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Mesoscale Extensional and Contractional Structures in the Rough Creek Graben, Midcontinent Rift, Central United States: An Integrated DEM Analysis, 3-D Structural Modeling and Field-Based Approach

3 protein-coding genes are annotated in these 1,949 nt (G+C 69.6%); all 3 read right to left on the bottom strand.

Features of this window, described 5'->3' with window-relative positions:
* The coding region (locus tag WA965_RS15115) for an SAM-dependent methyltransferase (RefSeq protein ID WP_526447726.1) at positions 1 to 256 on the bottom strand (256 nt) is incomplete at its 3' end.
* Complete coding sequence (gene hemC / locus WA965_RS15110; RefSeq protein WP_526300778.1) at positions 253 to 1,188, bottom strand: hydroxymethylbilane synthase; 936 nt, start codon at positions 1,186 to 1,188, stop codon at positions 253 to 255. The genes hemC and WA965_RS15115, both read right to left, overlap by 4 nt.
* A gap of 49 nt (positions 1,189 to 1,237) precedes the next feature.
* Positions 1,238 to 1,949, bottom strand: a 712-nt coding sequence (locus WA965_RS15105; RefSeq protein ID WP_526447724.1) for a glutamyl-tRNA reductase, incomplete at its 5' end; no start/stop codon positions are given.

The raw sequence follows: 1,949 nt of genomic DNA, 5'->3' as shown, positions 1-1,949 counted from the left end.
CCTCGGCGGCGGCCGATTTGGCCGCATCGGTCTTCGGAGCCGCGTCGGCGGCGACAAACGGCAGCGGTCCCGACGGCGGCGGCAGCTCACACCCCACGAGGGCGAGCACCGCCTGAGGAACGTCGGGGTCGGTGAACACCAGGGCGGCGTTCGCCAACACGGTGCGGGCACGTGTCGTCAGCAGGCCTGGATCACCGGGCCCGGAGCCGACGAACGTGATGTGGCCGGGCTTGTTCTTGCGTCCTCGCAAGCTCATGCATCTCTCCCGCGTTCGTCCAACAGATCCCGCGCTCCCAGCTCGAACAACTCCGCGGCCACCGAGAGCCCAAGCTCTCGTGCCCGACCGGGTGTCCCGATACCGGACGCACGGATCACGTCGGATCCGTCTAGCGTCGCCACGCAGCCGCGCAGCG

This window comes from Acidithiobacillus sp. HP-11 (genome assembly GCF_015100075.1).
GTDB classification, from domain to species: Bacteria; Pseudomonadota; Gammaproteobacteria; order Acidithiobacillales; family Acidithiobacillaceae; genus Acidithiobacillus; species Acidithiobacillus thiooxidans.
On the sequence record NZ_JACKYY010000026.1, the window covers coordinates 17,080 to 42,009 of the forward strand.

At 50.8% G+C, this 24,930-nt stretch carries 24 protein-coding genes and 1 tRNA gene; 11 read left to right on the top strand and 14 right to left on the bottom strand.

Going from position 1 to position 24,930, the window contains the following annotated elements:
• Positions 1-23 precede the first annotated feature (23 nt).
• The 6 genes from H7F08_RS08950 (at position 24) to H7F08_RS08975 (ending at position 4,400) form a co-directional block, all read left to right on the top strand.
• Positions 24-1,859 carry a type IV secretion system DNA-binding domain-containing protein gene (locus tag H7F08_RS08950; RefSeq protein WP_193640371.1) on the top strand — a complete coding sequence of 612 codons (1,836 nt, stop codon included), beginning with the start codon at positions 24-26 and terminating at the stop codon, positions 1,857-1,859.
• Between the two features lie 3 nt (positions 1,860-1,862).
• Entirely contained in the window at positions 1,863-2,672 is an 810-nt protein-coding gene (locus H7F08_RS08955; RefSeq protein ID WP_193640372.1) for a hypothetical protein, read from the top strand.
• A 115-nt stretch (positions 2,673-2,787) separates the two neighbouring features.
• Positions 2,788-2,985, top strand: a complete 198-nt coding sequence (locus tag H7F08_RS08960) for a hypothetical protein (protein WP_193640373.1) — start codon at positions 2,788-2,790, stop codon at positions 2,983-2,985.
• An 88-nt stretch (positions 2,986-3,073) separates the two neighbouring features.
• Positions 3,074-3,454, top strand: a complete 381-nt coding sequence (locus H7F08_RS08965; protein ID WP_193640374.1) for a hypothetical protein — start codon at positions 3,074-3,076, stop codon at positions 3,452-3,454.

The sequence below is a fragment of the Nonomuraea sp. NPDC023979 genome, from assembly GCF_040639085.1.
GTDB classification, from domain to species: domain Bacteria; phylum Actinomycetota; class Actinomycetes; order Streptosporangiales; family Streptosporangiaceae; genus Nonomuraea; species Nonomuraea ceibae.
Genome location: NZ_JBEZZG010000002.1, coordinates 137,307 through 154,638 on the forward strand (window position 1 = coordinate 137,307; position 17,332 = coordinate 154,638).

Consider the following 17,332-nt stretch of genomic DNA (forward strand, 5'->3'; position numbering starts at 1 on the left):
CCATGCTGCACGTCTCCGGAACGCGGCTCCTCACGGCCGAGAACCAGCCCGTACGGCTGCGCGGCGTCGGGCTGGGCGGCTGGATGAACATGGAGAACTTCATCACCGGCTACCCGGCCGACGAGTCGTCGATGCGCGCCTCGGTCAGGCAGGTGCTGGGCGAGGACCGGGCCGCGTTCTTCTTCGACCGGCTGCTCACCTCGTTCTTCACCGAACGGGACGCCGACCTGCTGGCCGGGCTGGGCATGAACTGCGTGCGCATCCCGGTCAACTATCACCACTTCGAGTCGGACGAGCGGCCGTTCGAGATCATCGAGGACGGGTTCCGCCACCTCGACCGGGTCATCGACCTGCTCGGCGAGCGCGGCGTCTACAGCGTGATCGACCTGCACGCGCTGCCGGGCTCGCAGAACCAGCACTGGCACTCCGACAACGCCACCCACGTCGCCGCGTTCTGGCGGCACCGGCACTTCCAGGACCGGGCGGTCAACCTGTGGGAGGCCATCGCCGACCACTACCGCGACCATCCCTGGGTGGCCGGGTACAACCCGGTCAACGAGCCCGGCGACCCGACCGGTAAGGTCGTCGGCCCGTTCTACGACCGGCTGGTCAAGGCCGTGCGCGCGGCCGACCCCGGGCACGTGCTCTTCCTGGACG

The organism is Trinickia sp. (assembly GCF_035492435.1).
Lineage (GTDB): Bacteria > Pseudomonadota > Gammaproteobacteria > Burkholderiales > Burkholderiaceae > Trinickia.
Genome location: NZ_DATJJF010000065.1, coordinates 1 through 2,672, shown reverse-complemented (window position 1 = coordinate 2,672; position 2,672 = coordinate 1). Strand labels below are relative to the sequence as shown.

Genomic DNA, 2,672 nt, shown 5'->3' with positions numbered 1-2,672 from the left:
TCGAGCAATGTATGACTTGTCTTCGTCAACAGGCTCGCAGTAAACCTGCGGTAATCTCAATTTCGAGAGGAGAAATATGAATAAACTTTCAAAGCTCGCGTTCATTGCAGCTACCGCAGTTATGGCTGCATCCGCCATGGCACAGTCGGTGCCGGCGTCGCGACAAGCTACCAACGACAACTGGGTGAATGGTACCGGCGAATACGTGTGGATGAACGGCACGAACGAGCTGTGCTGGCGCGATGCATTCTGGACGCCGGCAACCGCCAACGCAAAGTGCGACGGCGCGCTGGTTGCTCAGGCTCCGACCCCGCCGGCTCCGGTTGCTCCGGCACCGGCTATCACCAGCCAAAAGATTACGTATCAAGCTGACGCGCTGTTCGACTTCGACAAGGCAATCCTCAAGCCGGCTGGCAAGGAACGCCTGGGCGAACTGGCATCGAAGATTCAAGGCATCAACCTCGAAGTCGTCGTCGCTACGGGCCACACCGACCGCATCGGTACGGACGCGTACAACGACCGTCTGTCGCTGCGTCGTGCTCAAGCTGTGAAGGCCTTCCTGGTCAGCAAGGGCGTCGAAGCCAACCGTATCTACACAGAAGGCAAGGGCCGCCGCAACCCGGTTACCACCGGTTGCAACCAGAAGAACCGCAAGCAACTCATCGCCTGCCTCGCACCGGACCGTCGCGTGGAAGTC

The Rough Creek Graben (RCG), a midcontinent Cambrian rift system in central United States, is situated at the junction of two seismic zones, the New Madrid Seismic Zone and the Wabash Valley Seismic Zone. However, the RCG is seismically inactive compared to these two zones. RCG is dominated by macroscale E-W trending rift border faults with a few NE-SW trending normal faults. This graben also possesses some of the world's largest karst landscapes like the Mammoth Cave. Due to the presence of thick succession of rift-related sedimentary rocks and Quaternary sediments (~8 km) above the basement rocks, the mesoscale structures in this graben remain largely underexplored. Here, we investigated detailed structural architecture of the mesoscale structures of RCG to understand intraplate deformation. We used an integrated approach of (1) SRTM and ASTER DEM-derived geomorphic signals such as drainage deflection patterns, comparisons of hillshade images with variable illumination angles, radar shadow-illumination effects, (2) field-based structural synthesis, and (3) 3-d structural models for spatial distribution and relationship using MOVE software and GIS interface. Our results demonstrate the presence of distinct fault cores, damage zones, and mostly NE-SW and NW-SE trending high-angle normal faults that are tangential to the border faults of the graben. Majority of these faults likely originated from extensional stresses associated with the development of RCG. However, the presence of less frequent contractional structures (reverse and thrust faults and folds) suggests strain localization within this graben. Although most of these faults from our study area are seismically inactive, understanding the structural deformation history of these faults is crucial for synthesizing any fault reactivation in response to a large magnitude earthquake originating from either the New Madrid Seismic Zone or Wabash Valley Seismic Zone. Our findings not only advance our knowledge of the complex structures of a midcontinent rift system but also help assess earthquake risks. In addition, positive correlations between our mapped mesoscale fault systems and the karst landscapes suggest a relationship between these faults and the ultimate morphology of conduit systems that assist in the development of these landscapes.